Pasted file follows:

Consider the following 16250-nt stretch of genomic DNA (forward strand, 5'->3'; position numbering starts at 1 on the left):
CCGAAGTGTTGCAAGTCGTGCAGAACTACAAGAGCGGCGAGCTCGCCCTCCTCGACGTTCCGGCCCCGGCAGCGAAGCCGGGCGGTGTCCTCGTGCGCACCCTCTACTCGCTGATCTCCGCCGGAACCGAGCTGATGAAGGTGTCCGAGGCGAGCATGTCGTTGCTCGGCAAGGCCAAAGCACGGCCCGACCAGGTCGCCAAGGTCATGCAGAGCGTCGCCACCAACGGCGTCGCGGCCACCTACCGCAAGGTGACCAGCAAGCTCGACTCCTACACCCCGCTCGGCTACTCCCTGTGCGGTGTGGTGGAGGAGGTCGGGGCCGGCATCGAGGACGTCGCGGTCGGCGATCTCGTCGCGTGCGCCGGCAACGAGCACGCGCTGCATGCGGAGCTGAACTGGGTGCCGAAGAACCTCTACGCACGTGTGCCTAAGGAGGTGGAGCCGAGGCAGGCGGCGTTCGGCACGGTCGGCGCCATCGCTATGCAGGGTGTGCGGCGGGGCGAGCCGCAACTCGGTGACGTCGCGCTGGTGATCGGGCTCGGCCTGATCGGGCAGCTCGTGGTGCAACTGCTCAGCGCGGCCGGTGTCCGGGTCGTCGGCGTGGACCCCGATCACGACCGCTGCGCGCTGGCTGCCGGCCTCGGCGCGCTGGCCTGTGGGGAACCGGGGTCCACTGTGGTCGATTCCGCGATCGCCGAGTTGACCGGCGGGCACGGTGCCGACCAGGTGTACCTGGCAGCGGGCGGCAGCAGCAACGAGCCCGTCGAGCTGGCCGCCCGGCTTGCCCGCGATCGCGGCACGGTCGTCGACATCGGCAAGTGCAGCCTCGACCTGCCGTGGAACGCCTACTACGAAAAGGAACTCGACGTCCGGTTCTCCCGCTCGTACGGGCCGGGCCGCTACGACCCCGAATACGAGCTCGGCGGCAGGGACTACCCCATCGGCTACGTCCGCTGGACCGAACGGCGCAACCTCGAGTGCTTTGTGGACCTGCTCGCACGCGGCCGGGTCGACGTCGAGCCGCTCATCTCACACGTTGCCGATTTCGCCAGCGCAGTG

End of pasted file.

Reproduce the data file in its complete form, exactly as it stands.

Consider the following 16250-nt stretch of genomic DNA (forward strand, 5'->3'; position numbering starts at 1 on the left):
CCGAAGTGTTGCAAGTCGTGCAGAACTACAAGAGCGGCGAGCTCGCCCTCCTCGACGTTCCGGCCCCGGCAGCGAAGCCGGGCGGTGTCCTCGTGCGCACCCTCTACTCGCTGATCTCCGCCGGAACCGAGCTGATGAAGGTGTCCGAGGCGAGCATGTCGTTGCTCGGCAAGGCCAAAGCACGGCCCGACCAGGTCGCCAAGGTCATGCAGAGCGTCGCCACCAACGGCGTCGCGGCCACCTACCGCAAGGTGACCAGCAAGCTCGACTCCTACACCCCGCTCGGCTACTCCCTGTGCGGTGTGGTGGAGGAGGTCGGGGCCGGCATCGAGGACGTCGCGGTCGGCGATCTCGTCGCGTGCGCCGGCAACGAGCACGCGCTGCATGCGGAGCTGAACTGGGTGCCGAAGAACCTCTACGCACGTGTGCCTAAGGAGGTGGAGCCGAGGCAGGCGGCGTTCGGCACGGTCGGCGCCATCGCTATGCAGGGTGTGCGGCGGGGCGAGCCGCAACTCGGTGACGTCGCGCTGGTGATCGGGCTCGGCCTGATCGGGCAGCTCGTGGTGCAACTGCTCAGCGCGGCCGGTGTCCGGGTCGTCGGCGTGGACCCCGATCACGACCGCTGCGCGCTGGCTGCCGGCCTCGGCGCGCTGGCCTGTGGGGAACCGGGGTCCACTGTGGTCGATTCCGCGATCGCCGAGTTGACCGGCGGGCACGGTGCCGACCAGGTGTACCTGGCAGCGGGCGGCAGCAGCAACGAGCCCGTCGAGCTGGCCGCCCGGCTTGCCCGCGATCGCGGCACGGTCGTCGACATCGGCAAGTGCAGCCTCGACCTGCCGTGGAACGCCTACTACGAAAAGGAACTCGACGTCCGGTTCTCCCGCTCGTACGGGCCGGGCCGCTACGACCCCGAATACGAGCTCGGCGGCAGGGACTACCCCATCGGCTACGTCCGCTGGACCGAACGGCGCAACCTCGAGTGCTTTGTGGACCTGCTCGCACGCGGCCGGGTCGACGTCGAGCCGCTCATCTCACACGTTGCCGATTTCGCCAGCGCAGTG